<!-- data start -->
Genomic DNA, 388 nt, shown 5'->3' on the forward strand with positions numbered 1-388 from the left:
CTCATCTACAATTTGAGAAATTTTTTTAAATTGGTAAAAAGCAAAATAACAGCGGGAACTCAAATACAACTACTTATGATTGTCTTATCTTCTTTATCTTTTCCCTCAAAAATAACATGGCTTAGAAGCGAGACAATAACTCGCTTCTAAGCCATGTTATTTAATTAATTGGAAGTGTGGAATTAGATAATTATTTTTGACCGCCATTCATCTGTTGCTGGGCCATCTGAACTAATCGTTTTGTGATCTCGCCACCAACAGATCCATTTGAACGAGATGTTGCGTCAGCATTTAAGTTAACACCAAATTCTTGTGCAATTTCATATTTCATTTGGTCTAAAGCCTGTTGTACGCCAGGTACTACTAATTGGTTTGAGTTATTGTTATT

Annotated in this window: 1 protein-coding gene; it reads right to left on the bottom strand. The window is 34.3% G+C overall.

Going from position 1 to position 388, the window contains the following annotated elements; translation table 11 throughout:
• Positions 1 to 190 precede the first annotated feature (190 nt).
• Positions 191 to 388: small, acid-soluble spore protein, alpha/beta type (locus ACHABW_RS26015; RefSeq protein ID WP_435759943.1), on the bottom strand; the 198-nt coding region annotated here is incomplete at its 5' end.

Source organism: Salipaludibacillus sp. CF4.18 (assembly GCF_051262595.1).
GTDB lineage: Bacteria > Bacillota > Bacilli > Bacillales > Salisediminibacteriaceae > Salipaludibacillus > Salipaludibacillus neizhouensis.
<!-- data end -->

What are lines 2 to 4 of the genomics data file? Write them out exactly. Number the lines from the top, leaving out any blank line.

CTCATCTACAATTTGAGAAATTTTTTTAAATTGGTAAAAAGCAAAATAACAGCGGGAACTCAAATACAACTACTTATGATTGTCTTATCTTCTTTATCTTTTCCCTCAAAAATAACATGGCTTAGAAGCGAGACAATAACTCGCTTCTAAGCCATGTTATTTAATTAATTGGAAGTGTGGAATTAGATAATTATTTTTGACCGCCATTCATCTGTTGCTGGGCCATCTGAACTAATCGTTTTGTGATCTCGCCACCAACAGATCCATTTGAACGAGATGTTGCGTCAGCATTTAAGTTAACACCAAATTCTTGTGCAATTTCATATTTCATTTGGTCTAAAGCCTGTTGTACGCCAGGTACTACTAATTGGTTTGAGTTATTGTTATT

Annotated in this window: 1 protein-coding gene; it reads right to left on the bottom strand. The window is 34.3% G+C overall.

Going from position 1 to position 388, the window contains the following annotated elements; translation table 11 throughout: